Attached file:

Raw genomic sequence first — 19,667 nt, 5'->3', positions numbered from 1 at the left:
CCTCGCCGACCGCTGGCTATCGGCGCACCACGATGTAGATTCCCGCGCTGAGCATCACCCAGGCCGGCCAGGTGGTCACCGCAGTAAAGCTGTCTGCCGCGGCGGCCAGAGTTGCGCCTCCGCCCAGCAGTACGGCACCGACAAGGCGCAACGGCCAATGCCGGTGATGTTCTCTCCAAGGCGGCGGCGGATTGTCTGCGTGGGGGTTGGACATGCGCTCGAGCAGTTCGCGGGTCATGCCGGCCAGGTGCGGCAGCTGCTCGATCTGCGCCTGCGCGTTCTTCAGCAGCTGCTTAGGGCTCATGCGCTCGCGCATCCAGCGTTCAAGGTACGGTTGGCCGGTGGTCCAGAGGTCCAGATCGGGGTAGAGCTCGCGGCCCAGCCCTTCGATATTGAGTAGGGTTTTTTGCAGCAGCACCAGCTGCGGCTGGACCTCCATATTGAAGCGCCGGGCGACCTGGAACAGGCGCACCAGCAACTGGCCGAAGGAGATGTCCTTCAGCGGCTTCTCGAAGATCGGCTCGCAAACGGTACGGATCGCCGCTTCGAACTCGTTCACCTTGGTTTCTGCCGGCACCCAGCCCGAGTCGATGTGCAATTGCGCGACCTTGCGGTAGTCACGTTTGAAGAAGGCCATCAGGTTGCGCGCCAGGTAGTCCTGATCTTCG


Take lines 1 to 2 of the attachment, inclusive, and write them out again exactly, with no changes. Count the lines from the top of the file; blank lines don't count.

Raw genomic sequence first — 19,667 nt, 5'->3', positions numbered from 1 at the left:
CCTCGCCGACCGCTGGCTATCGGCGCACCACGATGTAGATTCCCGCGCTGAGCATCACCCAGGCCGGCCAGGTGGTCACCGCAGTAAAGCTGTCTGCCGCGGCGGCCAGAGTTGCGCCTCCGCCCAGCAGTACGGCACCGACAAGGCGCAACGGCCAATGCCGGTGATGTTCTCTCCAAGGCGGCGGCGGATTGTCTGCGTGGGGGTTGGACATGCGCTCGAGCAGTTCGCGGGTCATGCCGGCCAGGTGCGGCAGCTGCTCGATCTGCGCCTGCGCGTTCTTCAGCAGCTGCTTAGGGCTCATGCGCTCGCGCATCCAGCGTTCAAGGTACGGTTGGCCGGTGGTCCAGAGGTCCAGATCGGGGTAGAGCTCGCGGCCCAGCCCTTCGATATTGAGTAGGGTTTTTTGCAGCAGCACCAGCTGCGGCTGGACCTCCATATTGAAGCGCCGGGCGACCTGGAACAGGCGCACCAGCAACTGGCCGAAGGAGATGTCCTTCAGCGGCTTCTCGAAGATCGGCTCGCAAACGGTACGGATCGCCGCTTCGAACTCGTTCACCTTGGTTTCTGCCGGCACCCAGCCCGAGTCGATGTGCAATTGCGCGACCTTGCGGTAGTCACGTTTGAAGAAGGCCATCAGGTTGCGCGCCAGGTAGTCCTGATCTTCG